Provost emeritus and university professor
B.A., Psychology, University of Oregon
M.A., Psychology, The Johns Hopkins University
Ph.D., Psychology, The Johns Hopkins University
Focused Inquiry (freshman sequence), research methods, statistics for the social sciences, behavioral prediction and decision making, selected topics in criminal justice and criminology, history and sociology of science, higher education leadership and policy
Behavioral prediction, criminal justice decision making, program evaluation, environmental criminology, comparative research methods, higher education policy and practice
Gottfredson is a psychologist with a strong interest in social and community problems. He has published extensively in five general areas: the sociology of science, behavioral prediction, environmental criminology, the measurement and scaling of criminal offenses and correctional policy. He has received about $3 million in competitively awarded research grants from a wide variety of agencies, including the National Science Foundation, the National Institute of Justice, the National Institute of Corrections, the Office of Juvenile Justice and Delinquency Prevention and the Department of the Treasury. He has served on the editorial boards of several prestigious journals and has prepared papers or served as reviewer for three separate panels of the National Academy of Sciences. As an administrator, Gottfredson has served The Johns Hopkins University, Temple University, Indiana University and, most recently, Virginia Commonwealth University, where until recently he was provost and vice president for academic affairs.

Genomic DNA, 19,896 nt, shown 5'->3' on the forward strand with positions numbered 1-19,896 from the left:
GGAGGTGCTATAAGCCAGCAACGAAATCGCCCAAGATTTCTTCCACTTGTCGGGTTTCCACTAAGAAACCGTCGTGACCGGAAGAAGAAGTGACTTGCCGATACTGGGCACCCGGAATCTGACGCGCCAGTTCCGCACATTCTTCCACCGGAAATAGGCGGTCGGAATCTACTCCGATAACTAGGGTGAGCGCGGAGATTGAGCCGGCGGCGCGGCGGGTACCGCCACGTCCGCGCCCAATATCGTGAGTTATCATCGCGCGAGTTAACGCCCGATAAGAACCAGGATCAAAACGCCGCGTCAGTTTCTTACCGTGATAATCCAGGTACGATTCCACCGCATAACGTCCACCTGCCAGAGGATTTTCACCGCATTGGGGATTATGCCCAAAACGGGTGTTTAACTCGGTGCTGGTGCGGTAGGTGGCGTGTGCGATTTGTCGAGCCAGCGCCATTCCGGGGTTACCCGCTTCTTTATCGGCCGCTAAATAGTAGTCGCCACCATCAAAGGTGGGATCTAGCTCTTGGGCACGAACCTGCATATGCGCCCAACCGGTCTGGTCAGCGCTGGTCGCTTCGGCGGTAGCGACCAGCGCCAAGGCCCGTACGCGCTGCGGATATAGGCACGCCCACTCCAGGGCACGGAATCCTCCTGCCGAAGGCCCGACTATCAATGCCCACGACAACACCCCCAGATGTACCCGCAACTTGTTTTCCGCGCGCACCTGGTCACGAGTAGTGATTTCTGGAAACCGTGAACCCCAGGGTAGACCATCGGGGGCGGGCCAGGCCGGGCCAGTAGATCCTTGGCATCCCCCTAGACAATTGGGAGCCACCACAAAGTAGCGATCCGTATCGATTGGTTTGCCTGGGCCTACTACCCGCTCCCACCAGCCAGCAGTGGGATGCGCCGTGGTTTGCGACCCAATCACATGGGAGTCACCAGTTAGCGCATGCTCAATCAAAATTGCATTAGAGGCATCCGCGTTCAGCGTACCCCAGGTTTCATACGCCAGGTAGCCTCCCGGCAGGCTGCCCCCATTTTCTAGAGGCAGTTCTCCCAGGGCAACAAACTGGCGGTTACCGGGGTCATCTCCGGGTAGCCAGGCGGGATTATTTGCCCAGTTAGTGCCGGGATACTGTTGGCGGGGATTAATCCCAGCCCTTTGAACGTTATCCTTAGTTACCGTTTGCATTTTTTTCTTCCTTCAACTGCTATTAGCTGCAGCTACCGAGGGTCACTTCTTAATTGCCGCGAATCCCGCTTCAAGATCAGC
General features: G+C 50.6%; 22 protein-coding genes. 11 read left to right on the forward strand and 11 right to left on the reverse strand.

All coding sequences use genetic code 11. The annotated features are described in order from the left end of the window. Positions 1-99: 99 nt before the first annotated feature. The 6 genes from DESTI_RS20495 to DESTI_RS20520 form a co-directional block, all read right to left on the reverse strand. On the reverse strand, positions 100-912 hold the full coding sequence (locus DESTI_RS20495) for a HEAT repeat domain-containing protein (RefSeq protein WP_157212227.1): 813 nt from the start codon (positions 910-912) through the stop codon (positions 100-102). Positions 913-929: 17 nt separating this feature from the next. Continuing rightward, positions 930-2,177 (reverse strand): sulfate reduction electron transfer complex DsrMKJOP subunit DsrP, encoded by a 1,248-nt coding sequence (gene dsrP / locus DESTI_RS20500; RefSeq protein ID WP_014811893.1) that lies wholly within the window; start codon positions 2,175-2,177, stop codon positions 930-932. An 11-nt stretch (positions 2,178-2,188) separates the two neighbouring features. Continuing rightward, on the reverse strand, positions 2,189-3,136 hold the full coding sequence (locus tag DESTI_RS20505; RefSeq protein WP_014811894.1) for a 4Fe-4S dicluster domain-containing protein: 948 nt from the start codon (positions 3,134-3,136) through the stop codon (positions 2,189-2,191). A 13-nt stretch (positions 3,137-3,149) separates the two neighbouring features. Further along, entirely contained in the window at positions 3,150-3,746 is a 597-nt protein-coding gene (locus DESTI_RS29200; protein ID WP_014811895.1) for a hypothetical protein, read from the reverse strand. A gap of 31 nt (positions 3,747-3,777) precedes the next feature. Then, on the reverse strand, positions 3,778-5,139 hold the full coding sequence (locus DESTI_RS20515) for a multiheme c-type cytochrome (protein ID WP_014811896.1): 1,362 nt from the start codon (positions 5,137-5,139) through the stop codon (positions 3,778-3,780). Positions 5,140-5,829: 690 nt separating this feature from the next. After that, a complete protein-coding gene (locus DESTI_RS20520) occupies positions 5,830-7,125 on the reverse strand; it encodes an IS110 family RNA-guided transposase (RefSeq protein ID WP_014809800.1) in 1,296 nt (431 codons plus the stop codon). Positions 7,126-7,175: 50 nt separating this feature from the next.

Behavioral prediction and the problem of incapacitation. Criminology, 1994, 32(3), 441-474 (with D.M. Gottfredson).
Race, gender, and guidelines-based decisionmaking. Journal of Research in Crime and Delinquency, 1996, 33(1), 49-69 (with G.R. Jarjoura).
Statistical risk assessment: old problems and new applications. Crime and Delinquency, 2006, 52(1), 1-24 (with L.J. Moriarty).
Clinical versus actuarial judgments in criminal justice decisions: should one replace the other? Federal Probation, September, 2006, 15-18 (with L.J. Moriarty).